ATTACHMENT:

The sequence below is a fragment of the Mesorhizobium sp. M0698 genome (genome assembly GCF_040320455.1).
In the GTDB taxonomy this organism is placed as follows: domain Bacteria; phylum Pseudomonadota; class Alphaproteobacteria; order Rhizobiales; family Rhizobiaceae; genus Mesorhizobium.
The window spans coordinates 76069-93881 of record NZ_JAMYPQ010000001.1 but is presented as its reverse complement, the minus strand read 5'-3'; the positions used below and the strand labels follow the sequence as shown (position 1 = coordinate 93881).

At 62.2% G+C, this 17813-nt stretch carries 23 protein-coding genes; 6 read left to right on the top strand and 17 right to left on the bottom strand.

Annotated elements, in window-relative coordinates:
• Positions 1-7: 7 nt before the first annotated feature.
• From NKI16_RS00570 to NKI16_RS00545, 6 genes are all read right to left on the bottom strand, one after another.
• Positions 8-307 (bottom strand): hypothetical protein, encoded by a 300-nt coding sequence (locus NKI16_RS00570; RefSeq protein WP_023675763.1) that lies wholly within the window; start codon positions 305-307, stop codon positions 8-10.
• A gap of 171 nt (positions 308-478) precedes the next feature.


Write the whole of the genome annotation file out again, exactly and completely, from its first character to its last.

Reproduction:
The sequence below is a fragment of the Mesorhizobium sp. M0698 genome (genome assembly GCF_040320455.1).
In the GTDB taxonomy this organism is placed as follows: domain Bacteria; phylum Pseudomonadota; class Alphaproteobacteria; order Rhizobiales; family Rhizobiaceae; genus Mesorhizobium.
The window spans coordinates 76069-93881 of record NZ_JAMYPQ010000001.1 but is presented as its reverse complement, the minus strand read 5'-3'; the positions used below and the strand labels follow the sequence as shown (position 1 = coordinate 93881).

At 62.2% G+C, this 17813-nt stretch carries 23 protein-coding genes; 6 read left to right on the top strand and 17 right to left on the bottom strand.

Annotated elements, in window-relative coordinates:
• Positions 1-7: 7 nt before the first annotated feature.
• From NKI16_RS00570 to NKI16_RS00545, 6 genes are all read right to left on the bottom strand, one after another.
• Positions 8-307 (bottom strand): hypothetical protein, encoded by a 300-nt coding sequence (locus NKI16_RS00570; RefSeq protein WP_023675763.1) that lies wholly within the window; start codon positions 305-307, stop codon positions 8-10.
• A gap of 171 nt (positions 308-478) precedes the next feature.